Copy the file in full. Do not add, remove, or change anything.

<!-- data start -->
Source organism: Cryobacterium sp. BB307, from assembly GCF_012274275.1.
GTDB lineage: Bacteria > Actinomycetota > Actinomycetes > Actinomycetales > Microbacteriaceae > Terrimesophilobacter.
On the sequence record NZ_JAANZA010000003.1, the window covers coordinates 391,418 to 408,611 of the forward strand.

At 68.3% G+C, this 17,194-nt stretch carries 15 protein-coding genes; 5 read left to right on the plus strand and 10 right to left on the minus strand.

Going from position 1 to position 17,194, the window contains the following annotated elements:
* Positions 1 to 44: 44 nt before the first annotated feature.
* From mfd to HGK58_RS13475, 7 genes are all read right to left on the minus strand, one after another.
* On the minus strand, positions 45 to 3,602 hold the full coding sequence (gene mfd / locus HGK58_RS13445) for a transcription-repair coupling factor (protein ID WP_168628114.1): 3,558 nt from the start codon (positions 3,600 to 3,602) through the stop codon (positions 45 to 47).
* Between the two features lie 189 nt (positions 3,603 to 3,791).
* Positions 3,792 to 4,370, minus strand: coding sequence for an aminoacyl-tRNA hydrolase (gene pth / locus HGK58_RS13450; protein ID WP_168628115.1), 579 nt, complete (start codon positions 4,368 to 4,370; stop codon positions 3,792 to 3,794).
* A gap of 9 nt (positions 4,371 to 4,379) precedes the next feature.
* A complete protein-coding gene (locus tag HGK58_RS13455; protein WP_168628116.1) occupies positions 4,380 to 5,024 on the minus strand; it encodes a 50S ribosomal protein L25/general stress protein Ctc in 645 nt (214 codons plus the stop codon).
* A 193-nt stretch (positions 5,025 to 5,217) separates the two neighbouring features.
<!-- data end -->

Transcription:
Source organism: Cryobacterium sp. BB307, from assembly GCF_012274275.1.
GTDB lineage: Bacteria > Actinomycetota > Actinomycetes > Actinomycetales > Microbacteriaceae > Terrimesophilobacter.
On the sequence record NZ_JAANZA010000003.1, the window covers coordinates 391,418 to 408,611 of the forward strand.

At 68.3% G+C, this 17,194-nt stretch carries 15 protein-coding genes; 5 read left to right on the plus strand and 10 right to left on the minus strand.

Going from position 1 to position 17,194, the window contains the following annotated elements:
* Positions 1 to 44: 44 nt before the first annotated feature.
* From mfd to HGK58_RS13475, 7 genes are all read right to left on the minus strand, one after another.
* On the minus strand, positions 45 to 3,602 hold the full coding sequence (gene mfd / locus HGK58_RS13445) for a transcription-repair coupling factor (protein ID WP_168628114.1): 3,558 nt from the start codon (positions 3,600 to 3,602) through the stop codon (positions 45 to 47).
* Between the two features lie 189 nt (positions 3,603 to 3,791).
* Positions 3,792 to 4,370, minus strand: coding sequence for an aminoacyl-tRNA hydrolase (gene pth / locus HGK58_RS13450; protein ID WP_168628115.1), 579 nt, complete (start codon positions 4,368 to 4,370; stop codon positions 3,792 to 3,794).
* A gap of 9 nt (positions 4,371 to 4,379) precedes the next feature.
* A complete protein-coding gene (locus tag HGK58_RS13455; protein WP_168628116.1) occupies positions 4,380 to 5,024 on the minus strand; it encodes a 50S ribosomal protein L25/general stress protein Ctc in 645 nt (214 codons plus the stop codon).
* A 193-nt stretch (positions 5,025 to 5,217) separates the two neighbouring features.